But Moriarty said the rate sheet the U. gave the Deseret News form the basis for all bills sent to Primary.

Patient charges were only one issue disturbing members of the U.'s Neonatal Transport Team.

Many team members are 10-to-15-year employees of the U. and "would be giving up a great deal in benefits" by becoming IHC employees, McPher-son said.

Primary Children's and the U. attempted to forge an agreement that would have allowed the nurses to be employed by the U.'s department of medicine and yet be compensated through that department by Primary Children's. But the U.'s legal counsel rejected the agreement Thursday because of the concern of possible antitrust violations, said Dwan.

McPherson said Primary Children's did make some concessions to the U. team on certain benefits, but the U. nurses raised other concerns about leaving their present employment.

Some nurses expressed concern about the attorney general office's investigation into the possible antitrust violation between the U. and Primary.

Squire said the nurses Friday were "going to sit together through the night and decide what our options will be and make a decision Monday."

"We talked with our attorney and he told us to think about the issues, stay together as a group and make a decision when we have had time to think about everything," Squire said. "Our big issue isn't over money, but that they (Primary) want control of the team."

McPherson said each transport nurse received a personal letter from the U. director of hospital personnel, assuring them a "nurse position in the U.'s Newborn Intensive Care Unit."

That, however, was little comfort to Squire, who feels the U.'s neonatal program also has been severely damaged.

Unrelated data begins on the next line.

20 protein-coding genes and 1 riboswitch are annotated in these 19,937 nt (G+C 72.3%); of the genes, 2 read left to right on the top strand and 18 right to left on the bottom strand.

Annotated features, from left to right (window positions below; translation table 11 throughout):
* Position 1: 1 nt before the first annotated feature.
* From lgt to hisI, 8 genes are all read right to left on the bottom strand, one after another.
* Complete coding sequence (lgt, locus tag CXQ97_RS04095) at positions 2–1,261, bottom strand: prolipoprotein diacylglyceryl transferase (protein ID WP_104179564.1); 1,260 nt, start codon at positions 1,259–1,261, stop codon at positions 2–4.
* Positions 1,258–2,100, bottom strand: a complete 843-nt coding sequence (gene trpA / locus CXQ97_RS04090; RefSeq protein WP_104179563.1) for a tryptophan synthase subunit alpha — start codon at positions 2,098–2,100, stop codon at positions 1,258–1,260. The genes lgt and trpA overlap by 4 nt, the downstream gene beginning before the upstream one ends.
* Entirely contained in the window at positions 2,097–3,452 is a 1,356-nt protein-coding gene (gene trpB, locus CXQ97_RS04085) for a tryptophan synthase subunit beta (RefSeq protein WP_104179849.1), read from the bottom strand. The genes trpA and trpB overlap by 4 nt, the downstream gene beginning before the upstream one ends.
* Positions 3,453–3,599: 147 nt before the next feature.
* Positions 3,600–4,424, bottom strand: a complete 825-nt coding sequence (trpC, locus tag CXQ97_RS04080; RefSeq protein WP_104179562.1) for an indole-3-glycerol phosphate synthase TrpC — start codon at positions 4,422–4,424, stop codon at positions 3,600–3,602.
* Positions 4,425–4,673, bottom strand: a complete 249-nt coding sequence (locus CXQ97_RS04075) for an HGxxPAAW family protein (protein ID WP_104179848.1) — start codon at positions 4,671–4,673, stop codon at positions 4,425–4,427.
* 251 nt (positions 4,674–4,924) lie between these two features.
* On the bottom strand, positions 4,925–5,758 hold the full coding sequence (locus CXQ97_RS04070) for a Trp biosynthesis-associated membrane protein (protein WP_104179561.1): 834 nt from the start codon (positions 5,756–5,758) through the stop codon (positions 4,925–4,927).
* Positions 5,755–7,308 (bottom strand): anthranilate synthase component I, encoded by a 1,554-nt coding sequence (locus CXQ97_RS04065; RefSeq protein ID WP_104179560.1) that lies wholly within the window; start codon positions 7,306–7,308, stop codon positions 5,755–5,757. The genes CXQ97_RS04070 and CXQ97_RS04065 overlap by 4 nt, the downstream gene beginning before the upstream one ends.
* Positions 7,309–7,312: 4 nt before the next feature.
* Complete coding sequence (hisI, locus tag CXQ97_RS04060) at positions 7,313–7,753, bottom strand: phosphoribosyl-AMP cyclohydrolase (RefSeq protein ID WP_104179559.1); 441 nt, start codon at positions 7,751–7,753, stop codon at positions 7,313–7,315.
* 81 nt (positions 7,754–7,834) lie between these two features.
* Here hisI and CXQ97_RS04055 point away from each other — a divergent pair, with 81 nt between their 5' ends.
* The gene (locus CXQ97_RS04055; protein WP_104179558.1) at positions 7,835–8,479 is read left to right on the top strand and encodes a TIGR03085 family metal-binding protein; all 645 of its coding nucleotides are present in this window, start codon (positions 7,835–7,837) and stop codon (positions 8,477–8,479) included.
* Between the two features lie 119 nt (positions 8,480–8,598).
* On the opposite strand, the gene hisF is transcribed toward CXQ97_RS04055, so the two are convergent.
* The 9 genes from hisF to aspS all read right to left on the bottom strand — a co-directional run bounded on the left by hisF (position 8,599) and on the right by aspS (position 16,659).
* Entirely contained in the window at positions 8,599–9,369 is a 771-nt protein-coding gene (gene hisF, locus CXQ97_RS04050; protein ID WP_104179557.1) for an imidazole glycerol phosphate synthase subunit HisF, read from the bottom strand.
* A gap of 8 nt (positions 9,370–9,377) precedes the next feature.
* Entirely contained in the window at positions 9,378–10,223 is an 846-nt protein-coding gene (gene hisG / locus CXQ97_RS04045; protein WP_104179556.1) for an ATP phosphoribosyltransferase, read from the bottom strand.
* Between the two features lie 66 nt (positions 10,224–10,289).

"For years we have transported as a U. Hospital and have kept both Primary's and the U.'s nurseries full of babies. We've had plenty of physicians to take care of them adequately," she said. "All of a sudden the docs and the residents have moved to Primary, so there are minimal physicians at the U. Hospital, which has made us decrease our newborn census."

Dwan said because many of the neonatal transport nurses have apparently elected to stay on at the U. Hospital assuming other duties, "we will always have the capability of transporting a newborn.

"We are a major medical center and have the capability of providing the full range of medical and transport services. Although we are disbanding the team, we will have the capability to transport newborns if we are requested to do so by physicians."

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Cost comparisons*

A comparison of current charges for transporting a baby by helicopter to Primary Children's Medical Center by the U. team and Primary Children's team as determined from price lists.

Hospital Miles University Primary

Cottonwood 20 $621 $1,296

Jordan Valley 36 $934 $1,596

McKay-Dee 72 $1,473 $1,996

Logan 150 $2,633 $2,851

A comparison of current charges for transporting a baby by plane to Primary Children's Medical Center by the U. team and the Primary Children's team as determined from price lists.

Town Miles University Primary

Price 212 $1,580 $2,338

Rock Springs 312 $2,094 $2,910

Twin Falls 384 $2,478 $3,344

Butte 786 $4,546 $5,644

*The listed charges include use of plane or helicopter, round-trip mileage, and team costs for one pilot and two nurses. The charges do not include the cost of any medical equipment, which varies from baby to baby.